Thursday, August 12, 2004

8/12 World Cup of Hockey Notes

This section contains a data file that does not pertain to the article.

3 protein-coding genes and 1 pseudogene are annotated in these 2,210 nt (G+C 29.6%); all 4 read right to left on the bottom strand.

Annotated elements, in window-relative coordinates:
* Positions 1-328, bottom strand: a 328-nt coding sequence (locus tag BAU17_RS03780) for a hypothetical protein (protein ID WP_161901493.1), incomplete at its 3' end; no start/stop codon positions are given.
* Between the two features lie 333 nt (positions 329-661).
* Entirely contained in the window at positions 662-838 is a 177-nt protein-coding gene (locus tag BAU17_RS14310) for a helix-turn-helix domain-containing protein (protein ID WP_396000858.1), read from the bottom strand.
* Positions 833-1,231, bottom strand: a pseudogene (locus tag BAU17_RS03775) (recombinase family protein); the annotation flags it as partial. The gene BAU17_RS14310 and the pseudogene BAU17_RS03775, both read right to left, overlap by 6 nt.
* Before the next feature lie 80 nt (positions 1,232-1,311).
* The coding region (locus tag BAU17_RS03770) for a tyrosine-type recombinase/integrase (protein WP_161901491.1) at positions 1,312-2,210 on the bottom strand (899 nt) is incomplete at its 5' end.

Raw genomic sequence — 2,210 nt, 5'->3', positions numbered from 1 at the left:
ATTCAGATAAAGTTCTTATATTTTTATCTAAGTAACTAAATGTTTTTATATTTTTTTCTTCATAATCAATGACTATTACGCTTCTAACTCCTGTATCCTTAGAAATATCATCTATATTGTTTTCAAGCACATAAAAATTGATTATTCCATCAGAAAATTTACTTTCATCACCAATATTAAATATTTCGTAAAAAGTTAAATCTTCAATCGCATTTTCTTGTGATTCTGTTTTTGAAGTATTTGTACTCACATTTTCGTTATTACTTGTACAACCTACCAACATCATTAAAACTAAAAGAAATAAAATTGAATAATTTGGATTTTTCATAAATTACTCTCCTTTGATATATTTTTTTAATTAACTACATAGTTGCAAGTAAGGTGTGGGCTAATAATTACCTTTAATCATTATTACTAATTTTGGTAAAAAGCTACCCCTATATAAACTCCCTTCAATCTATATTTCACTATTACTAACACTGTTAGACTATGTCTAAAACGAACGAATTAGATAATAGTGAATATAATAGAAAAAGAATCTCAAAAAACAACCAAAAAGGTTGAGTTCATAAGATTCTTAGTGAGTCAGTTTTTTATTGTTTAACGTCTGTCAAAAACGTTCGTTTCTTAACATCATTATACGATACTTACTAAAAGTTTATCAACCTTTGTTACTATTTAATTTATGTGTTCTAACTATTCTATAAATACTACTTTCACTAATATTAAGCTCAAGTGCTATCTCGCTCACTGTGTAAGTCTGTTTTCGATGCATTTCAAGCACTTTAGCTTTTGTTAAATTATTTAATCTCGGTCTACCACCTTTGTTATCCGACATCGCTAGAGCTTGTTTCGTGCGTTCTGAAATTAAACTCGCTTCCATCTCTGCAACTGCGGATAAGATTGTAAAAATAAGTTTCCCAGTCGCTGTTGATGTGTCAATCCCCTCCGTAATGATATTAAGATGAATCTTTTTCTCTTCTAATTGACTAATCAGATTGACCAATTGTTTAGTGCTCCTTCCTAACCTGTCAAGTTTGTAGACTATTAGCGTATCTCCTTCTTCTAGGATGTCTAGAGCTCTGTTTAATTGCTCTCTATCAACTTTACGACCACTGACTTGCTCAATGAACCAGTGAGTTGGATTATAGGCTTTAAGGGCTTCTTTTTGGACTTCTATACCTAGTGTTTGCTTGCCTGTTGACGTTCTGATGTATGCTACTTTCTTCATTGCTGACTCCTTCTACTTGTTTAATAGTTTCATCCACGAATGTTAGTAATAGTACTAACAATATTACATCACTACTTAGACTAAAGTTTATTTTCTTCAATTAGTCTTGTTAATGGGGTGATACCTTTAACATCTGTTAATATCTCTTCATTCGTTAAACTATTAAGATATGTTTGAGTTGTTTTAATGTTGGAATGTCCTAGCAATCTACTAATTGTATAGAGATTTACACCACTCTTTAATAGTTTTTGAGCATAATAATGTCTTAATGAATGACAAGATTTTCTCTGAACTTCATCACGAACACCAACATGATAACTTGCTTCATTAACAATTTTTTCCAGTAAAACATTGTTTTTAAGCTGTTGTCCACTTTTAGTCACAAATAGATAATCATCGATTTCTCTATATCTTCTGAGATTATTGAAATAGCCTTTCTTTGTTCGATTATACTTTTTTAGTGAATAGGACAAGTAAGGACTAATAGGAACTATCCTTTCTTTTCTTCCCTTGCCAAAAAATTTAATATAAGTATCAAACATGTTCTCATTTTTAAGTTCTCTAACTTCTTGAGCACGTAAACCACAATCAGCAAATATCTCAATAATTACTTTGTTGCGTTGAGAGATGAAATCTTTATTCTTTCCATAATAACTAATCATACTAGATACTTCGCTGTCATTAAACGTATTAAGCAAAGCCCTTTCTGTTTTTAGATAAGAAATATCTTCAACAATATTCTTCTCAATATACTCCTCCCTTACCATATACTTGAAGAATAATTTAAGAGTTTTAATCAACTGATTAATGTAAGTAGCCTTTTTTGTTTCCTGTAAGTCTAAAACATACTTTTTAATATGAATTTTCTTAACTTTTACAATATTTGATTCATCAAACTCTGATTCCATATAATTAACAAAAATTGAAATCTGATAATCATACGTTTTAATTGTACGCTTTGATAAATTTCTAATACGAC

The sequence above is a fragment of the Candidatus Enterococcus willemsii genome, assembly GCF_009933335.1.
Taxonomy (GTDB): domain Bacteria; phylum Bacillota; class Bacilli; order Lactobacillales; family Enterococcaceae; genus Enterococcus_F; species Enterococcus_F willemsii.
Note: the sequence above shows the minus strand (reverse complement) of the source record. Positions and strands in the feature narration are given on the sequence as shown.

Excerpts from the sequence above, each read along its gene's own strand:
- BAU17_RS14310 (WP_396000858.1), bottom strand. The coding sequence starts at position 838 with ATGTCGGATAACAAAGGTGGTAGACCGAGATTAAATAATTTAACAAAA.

The World Cup of Hockey, which could possibly be the only high-level hockey we'll see for the rest of this calendar year, has many fans excited with its promise of showcasing the top players in the world in an Olympic-like setting. Those who watched the 2002 Winter Olympics know just how good hockey can be and the top eight hockey nations in the world (Canada, Russia, Sweden, Finland, the USA, the Czech Republic, Germany and Slovakia) are going to give us another taste of that later this month and into September by showcasing their best players. At least, that's how it was supposed to be. As more and more of the world's top players drop out, the WCH is starting to lose some of its significance and excitement. It will still be a good tournament but some with some of the big names not involved, it probably won't have the same viewership. It all started with Russia's Evgeni Nabokov, who bowed out in June so he could undergo knee surgery in July. Team Russia's next choice was Tampa Bay's Nikolai Khabibulin but he announced just days later that he was not interested in playing. He based his decision on memories of Russia's chaotic wind up to the 1996 World Cup and said he did not want to go through that again. That leaves Russia with Ilya Bryzgalov and Maxim Sokolov, virtual unknowns on a team that had a real possibility of winning with a solid goalie. A month later, Steve Yzerman announced he would not participate in the tournament due to the eye injury he suffered in Game 5 of the Western Conference Semifinals against Calgary. Vincent Lecavalier was given the nod to replace him, which is more evidence of Canada's overwhelming talent pool advantage than anything else. Lecavalier will provide some scoring spark where The Captain wouldn't but he doesn't have the same leadership qualities yet and that may haunt Team Canada. A few days later, Jeremy Roenick dropped out of the tournament, putting a large dent in Team USA's hopes at repeating their 1996 WCH win. He had not fully recovered from taking a puck to the face during the regular season, an incident which resulted in a concussion and a broken jaw for the outspoken Philadelphia center. He was replaced by New Jersey's Scott Gomez, a quality player but no where near the Roenick in terms of name recognition and ability. Later in July, it was announced that Colorado Avalanche defenseman Rob Blake had to drop out in order to recover from shoulder surgery. It was a major blow to the Canada, who was hoping to have Blake's physical presence on the blue line along with his Avalanche teammate Adam Foote's. He was replaced by San Jose's Scott Hannan, another good player but not widely known outside his own fanbase. Early in August, Robert Lang dropped out for reasons unspecified. In Detroit, it is believed to be related to an injury he suffered in the playoffs but it was never really known what exactly the injury was. He was replaced by Anaheim's Petr Sykora, another very capable player and one who probably should have been on the roster in the first place. Then, Ed Belfour told Team Canada he would not be able to play due to a back injury. It wasn't earth-shattering news since they still have Martin Brodeur but Belfour would have been a very capable backup in case of injury. He was replaced by the Habs' Jose Theodore, who again demonstrates that Canada has an enormous talent pool from which to draw. The Czech Republic lost one of their top defensemen when Tampa Bay's Pavel Kubina pulled out of the tournament on the 10th. He cited a concussion suffered during the Stanley Cup Finals as the reason for deciding not to play. He was replaced by Jiri Fischer today. The Czechs are obviously banking on Jiri bringing his "2002 game" rather than the poor excuse for defense he brought last season for the Wings. Yesterday, it was announced by Team USA that Mathieu Schneider would not play, "due to his unsettled contract situation," with the Red Wings. (By the way, the Freep is calling him an ex-Wing. Sure he's unsigned but he's not gone yet. I think. Maybe they know something we don't. Actually, they probably do, being the media and all) Hall Gill of the Boston Bruins will replace Schneider, who will continue looking for someone who is willing to pay him the big bucks for finishing in the top ten of Norris voting (a feat my sister's dog would accomplish were he playing next to Nick Lidstrom). Also yesterday, Team Russia practically lost all hope of winning when Sergei Fedorov, Alexei Zhamnov and Valeri Bure all dropped out. Sergei just didn't feel up to playing, according to his agent, who said he's "nursing a few minor injuries - nothing major but he's not 100 per cent." Ah, the Sergei we know and love. The Russians will also be without defenseman Alexei Zhitnik, who doesn't have the insurance coverage to play according to his agent. Russia's problems with icing a highly competitive team speak of some major problems within their organization but that's been known for years. It's really a shame since they could have the best team in the world on paper if those names would just tough it out. If you still want to watch the Hockey World Cup knowing who won't be in it (I know I still do), check out CBC or ESPN/ESPN2 starting August 30th and ending September 14th. Click here for the full schedule and here for the rosters. It's still going to be exciting and will hopefully inspire the geniuses over at the NHL office, a group of people with nothing better to do than changing the league logo. And that with the Death of the NHL coming up in a month and three days.


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